Carbohydrate Catabolism Part 4

In this video we are going to discuss
what happens to pyruvate following glycolysis. Cellular respiration is
defined as the complete oxidation of a glucose molecule to yield energy in the
form of ATP. Recall from the Carbohydrate Catabolism Part 2 video, that oxidation
is seen as hydrogen ions are stripped from the glucose molecule resulting in
the formation of reduced electron carriers. The reduced electron carriers
that were produced in glycolysis included two molecules of NADH as
hydrogen atoms were removed from glyceraldehyde-3-phosphate. So at the end of glycolysis only two of the 12 hydrogen’s have been removed and
transferred to electron carriers. There are hydrogen atoms remaining on the two
pyruvate sugar molecules. In the next steps of cellular respiration the goal
will be to finish removing the remaining hydrogen ions, in order to complete the
oxidation of the molecules. Cellular respiration is said to occur in phases
some text books and videos describe the process in three phases glycolysis, the
citric acid cycle, and the electron transport chain. Before we proceed to the
next step of cellular respiration let’s look at a couple of images. The image on
the left of the screen is showing the last of the steps of glycolysis. The
image on the right shows the citric acid cycle. The starting compound for the
citric acid cycle, acety-CoA is shown in better detail in the enlarged image
at the bottom on the right of the screen. Looking at the two images on the screen
I want you to count how many carbon atoms are present in a single molecule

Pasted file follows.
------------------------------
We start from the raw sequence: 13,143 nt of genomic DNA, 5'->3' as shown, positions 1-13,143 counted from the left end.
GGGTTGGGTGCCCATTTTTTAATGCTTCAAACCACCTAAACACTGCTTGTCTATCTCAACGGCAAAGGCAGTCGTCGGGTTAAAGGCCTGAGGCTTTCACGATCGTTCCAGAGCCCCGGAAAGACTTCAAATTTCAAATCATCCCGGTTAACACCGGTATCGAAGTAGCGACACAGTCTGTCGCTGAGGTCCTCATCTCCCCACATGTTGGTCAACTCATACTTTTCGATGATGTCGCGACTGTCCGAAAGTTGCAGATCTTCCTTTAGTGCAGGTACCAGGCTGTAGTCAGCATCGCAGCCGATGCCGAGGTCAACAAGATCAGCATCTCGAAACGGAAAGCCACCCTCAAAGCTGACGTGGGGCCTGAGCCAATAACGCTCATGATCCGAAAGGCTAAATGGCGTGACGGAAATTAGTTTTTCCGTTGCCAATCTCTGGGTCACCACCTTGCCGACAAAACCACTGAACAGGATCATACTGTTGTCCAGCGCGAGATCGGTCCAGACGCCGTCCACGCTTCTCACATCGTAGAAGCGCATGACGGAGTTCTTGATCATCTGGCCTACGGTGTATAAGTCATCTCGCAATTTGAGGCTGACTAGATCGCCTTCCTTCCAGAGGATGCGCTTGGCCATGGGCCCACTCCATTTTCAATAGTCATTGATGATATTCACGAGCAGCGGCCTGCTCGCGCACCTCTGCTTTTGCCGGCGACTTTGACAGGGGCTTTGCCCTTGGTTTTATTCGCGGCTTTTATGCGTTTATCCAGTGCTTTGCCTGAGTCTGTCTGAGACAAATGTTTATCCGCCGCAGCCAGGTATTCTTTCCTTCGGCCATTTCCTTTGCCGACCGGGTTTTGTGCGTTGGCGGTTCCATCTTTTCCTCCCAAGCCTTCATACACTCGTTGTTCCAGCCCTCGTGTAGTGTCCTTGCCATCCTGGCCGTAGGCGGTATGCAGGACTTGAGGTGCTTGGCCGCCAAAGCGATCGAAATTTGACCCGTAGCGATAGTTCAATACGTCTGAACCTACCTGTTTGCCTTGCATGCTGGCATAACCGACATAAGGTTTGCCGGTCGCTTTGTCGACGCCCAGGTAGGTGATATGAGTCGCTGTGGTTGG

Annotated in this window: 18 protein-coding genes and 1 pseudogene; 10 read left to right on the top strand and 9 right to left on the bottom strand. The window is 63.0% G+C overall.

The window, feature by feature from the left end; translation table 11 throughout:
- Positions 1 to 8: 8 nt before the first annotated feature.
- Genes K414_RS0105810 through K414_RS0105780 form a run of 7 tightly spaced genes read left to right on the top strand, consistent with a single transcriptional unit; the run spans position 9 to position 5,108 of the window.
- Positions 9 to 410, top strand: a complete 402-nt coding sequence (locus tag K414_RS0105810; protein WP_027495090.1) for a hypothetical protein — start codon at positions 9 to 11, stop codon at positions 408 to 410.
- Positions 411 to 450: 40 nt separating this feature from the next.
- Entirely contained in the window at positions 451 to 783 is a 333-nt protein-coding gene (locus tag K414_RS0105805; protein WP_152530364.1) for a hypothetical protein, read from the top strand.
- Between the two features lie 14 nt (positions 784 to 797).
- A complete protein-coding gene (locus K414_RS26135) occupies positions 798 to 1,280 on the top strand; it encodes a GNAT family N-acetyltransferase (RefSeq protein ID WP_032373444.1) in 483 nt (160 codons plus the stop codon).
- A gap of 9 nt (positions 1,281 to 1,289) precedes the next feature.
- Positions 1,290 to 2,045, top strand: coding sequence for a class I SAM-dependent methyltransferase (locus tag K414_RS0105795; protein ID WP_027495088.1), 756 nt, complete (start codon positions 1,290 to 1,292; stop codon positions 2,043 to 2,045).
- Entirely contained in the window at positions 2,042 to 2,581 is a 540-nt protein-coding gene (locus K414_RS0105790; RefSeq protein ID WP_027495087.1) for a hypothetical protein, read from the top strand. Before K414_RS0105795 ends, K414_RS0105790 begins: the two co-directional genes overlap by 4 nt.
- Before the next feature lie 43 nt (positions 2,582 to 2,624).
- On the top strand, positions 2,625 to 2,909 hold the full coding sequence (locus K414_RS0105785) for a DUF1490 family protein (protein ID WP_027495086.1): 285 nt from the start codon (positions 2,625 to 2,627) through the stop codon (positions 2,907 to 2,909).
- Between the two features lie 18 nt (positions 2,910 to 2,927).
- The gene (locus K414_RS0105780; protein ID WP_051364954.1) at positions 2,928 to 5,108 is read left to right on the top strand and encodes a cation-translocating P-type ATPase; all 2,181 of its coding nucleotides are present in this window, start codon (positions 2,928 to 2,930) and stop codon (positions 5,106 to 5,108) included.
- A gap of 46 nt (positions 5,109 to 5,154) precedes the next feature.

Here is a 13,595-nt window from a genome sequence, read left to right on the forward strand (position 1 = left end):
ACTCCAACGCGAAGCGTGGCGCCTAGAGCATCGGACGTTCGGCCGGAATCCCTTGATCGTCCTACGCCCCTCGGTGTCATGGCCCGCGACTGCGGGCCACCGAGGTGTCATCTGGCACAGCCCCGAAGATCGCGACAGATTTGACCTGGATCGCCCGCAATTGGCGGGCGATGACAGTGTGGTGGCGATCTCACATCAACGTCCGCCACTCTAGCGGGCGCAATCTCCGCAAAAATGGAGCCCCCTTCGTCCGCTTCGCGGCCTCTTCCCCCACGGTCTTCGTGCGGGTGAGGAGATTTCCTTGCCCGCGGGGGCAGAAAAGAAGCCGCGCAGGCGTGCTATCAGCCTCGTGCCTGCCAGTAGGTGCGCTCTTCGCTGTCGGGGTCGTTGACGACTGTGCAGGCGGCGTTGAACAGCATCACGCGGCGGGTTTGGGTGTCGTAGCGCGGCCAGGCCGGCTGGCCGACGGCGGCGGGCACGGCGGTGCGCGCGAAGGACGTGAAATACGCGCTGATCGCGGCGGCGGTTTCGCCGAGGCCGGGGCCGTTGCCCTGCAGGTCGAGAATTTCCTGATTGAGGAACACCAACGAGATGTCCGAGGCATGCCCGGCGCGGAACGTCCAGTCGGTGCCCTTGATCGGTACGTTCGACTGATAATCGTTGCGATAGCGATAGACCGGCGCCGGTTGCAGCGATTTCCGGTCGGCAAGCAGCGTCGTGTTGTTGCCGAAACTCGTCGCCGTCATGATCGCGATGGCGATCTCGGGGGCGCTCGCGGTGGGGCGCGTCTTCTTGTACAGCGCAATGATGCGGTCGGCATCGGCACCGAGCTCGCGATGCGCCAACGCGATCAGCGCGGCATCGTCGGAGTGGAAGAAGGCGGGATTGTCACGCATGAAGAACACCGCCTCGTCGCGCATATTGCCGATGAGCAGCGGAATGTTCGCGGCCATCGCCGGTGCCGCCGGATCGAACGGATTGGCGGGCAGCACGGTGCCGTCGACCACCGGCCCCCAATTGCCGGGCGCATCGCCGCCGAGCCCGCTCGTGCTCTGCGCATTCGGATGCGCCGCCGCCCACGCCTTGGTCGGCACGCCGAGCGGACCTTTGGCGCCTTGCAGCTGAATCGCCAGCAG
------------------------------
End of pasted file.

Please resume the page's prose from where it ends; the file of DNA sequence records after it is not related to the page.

of pyruvate and a single molecule of acetyl-CoA. Do not misinterpret the CoA
as being a carbon molecule. It is crossed out in the image to assist you. Now that you’ve had time to look at the
number of carbons in pyruvic acid and acetyl-CoA, let’s talk about why pyruvic
acid will not directly enter into the citric acid cycle. As you learned pyruvate
has three carbon atom. The starting molecule acetyl-CoA has only two carbon
atoms. Acetyl-CoA will combine with the last molecule of the citric acid cycle
oxaloacetic acid to produce the first product citric acid. The cycle is
named after this first product. Look closely at the number of carbon atoms in
oxaloacetic acid and citric acid. You should see four carbon atoms in the
oxaloacetic acid and six carbon atoms in the citric acid. So in order
to run this cycle the molecule that will enter from glycolysis must be only two
carbons. So there has to be an extra step in the cellular respiration process
between glycolysis and the citric acid cycle that will convert the three carbon
pyruvate to the two carbon acetyl-CoA needed as a substrate in the citric acid
cycle. This extra step is known as the intermediate or preparatory step. In the
intermediate step pyruvate undergoes a decarboxylation,
meaning that a carbon dioxide is removed from the molecule carbon dioxide is a
waste product. The remaining molecule is acetate. The
acetate molecule then undergoes a redox reaction in which hydrogen is removed
from acetate and passed to the electron carrier NAD and Coenzyme A is bound to the acetate, resulting in the production of the reduced electron carrier NADH and a
molecule of acetyl-CoA. It is the acetyl-CoA that will then enter the citric
acid cycle remember two molecules of pyruvate were produced in glycolysis,
therefore for each glucose molecule the preparatory step must occur twice. you

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